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Reb Zalman reads the book of Ruth

Anticipating Shavuot

Shavuot is coming up fast: next Thursday night, a mere ten days from now. I just put together the lesson that I'll be teaching at our tikkun (late-night study session): a gorgeous short Hasidic text about what we heard / saw at Sinai, which contains implications for how we should treat one another and how we should live mindfully. It's the final text that we studied in my Moadim l'Simcha (Hasidic sacred year) class. I've excerpted part of my translation of it, and put it together with some discussion questions. It's a really beautiful piece of writing; I'll post it here after our tikkun is over.

Of course, if you're in or near northern Berkshire, you're welcome to join us. This year, like last year and the year before, my little shul is joining forces with the Reconstructionist shul up the road. We'll meet at the Williams College Jewish Religious Center at 8pm for a short and sweet evening festival service, and then transition into learning and schmoozing and noshing. Nine different community members are teaching lessons this year, on all sorts of Torah subjects. We'll have some teaching about psalms, some music, some teachings about the land of Israel, some teachings about water and revelation, some teachings about Torah as lover, and some teachings about the akedah and about circumcision -- among others!

Usually we start learning around 9 and we wrap up between 1 and 2. So not an all-nighter, by any stretch, but it runs late enough into the night to feel unusual, to open up the possibility that we might be opening ourselves to wisdom which comes from beyond us, which is part of what Shavuot is all about.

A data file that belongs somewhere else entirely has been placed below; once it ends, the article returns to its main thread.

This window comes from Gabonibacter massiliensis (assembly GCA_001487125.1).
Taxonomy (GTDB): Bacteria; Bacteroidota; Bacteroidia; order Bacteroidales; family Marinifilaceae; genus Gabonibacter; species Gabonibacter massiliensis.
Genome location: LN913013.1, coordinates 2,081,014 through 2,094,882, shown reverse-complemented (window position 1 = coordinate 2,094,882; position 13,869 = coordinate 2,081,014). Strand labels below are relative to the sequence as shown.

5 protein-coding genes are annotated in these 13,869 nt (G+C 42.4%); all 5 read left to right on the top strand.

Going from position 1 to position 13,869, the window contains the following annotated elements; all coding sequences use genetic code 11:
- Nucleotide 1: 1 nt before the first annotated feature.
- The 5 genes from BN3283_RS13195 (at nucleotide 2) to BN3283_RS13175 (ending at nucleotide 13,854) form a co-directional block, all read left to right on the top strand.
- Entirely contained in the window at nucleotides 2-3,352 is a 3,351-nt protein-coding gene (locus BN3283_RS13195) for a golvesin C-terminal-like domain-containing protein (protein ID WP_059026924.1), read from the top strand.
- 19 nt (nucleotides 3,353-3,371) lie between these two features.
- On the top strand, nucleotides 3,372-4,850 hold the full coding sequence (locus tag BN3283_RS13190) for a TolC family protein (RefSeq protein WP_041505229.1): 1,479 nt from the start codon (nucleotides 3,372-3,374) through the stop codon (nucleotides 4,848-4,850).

Also, naturally, there will be cheesecake. Because eating dairy on Shavuot is a well-established custom. Why? Well, unsurprisingly, there's no single accepted answer to that question. I like a couple of the reasons that offers -- that the Torah is likened to milk and honey, and that in gematria (Jewish number-math; remember that Hebrew letters are also numerals, so each word has a mathematical value) the word for milk (chalav) equals 40, as in the 40 days that Moshe spent atop Mount Sinai. Also, the gematria of the word for cheese is 70, which corresponds to the saying that Torah has seventy faces. To these, I would add simply that cheesecake is yummy.

(If you do decide to join us for our learning, bring something to snack on -- but kosher foods only, with an OU hechsher, to preserve the kashrut of the JRC. Me, I'm probably bringing fresh fruit. Easier that way.)

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